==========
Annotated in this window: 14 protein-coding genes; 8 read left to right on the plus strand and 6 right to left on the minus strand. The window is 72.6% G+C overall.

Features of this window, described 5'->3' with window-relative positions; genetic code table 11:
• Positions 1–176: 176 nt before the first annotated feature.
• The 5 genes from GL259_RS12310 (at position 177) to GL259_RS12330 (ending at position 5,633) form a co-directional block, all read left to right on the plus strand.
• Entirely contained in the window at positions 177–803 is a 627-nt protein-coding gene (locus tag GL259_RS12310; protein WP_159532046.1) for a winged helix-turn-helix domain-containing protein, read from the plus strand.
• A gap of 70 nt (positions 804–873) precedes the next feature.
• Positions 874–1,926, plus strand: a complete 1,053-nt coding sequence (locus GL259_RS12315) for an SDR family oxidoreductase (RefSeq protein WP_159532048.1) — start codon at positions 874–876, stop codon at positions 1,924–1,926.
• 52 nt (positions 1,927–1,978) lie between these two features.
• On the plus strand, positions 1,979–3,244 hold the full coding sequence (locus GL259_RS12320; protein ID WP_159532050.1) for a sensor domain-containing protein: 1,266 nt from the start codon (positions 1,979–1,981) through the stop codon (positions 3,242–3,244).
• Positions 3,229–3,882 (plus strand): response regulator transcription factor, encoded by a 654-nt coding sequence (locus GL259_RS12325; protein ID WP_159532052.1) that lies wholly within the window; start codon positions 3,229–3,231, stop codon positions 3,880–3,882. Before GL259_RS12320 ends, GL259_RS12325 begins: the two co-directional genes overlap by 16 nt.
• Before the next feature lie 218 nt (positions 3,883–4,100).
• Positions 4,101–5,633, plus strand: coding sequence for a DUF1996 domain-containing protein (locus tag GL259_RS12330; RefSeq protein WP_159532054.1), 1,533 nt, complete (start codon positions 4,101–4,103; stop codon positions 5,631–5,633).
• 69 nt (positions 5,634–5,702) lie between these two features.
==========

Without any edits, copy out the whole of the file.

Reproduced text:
Annotated in this window: 14 protein-coding genes; 8 read left to right on the plus strand and 6 right to left on the minus strand. The window is 72.6% G+C overall.

Features of this window, described 5'->3' with window-relative positions; genetic code table 11:
• Positions 1–176: 176 nt before the first annotated feature.
• The 5 genes from GL259_RS12310 (at position 177) to GL259_RS12330 (ending at position 5,633) form a co-directional block, all read left to right on the plus strand.
• Entirely contained in the window at positions 177–803 is a 627-nt protein-coding gene (locus tag GL259_RS12310; protein WP_159532046.1) for a winged helix-turn-helix domain-containing protein, read from the plus strand.
• A gap of 70 nt (positions 804–873) precedes the next feature.
• Positions 874–1,926, plus strand: a complete 1,053-nt coding sequence (locus GL259_RS12315) for an SDR family oxidoreductase (RefSeq protein WP_159532048.1) — start codon at positions 874–876, stop codon at positions 1,924–1,926.
• 52 nt (positions 1,927–1,978) lie between these two features.
• On the plus strand, positions 1,979–3,244 hold the full coding sequence (locus GL259_RS12320; protein ID WP_159532050.1) for a sensor domain-containing protein: 1,266 nt from the start codon (positions 1,979–1,981) through the stop codon (positions 3,242–3,244).
• Positions 3,229–3,882 (plus strand): response regulator transcription factor, encoded by a 654-nt coding sequence (locus GL259_RS12325; protein ID WP_159532052.1) that lies wholly within the window; start codon positions 3,229–3,231, stop codon positions 3,880–3,882. Before GL259_RS12320 ends, GL259_RS12325 begins: the two co-directional genes overlap by 16 nt.
• Before the next feature lie 218 nt (positions 3,883–4,100).
• Positions 4,101–5,633, plus strand: coding sequence for a DUF1996 domain-containing protein (locus tag GL259_RS12330; RefSeq protein WP_159532054.1), 1,533 nt, complete (start codon positions 4,101–4,103; stop codon positions 5,631–5,633).
• 69 nt (positions 5,634–5,702) lie between these two features.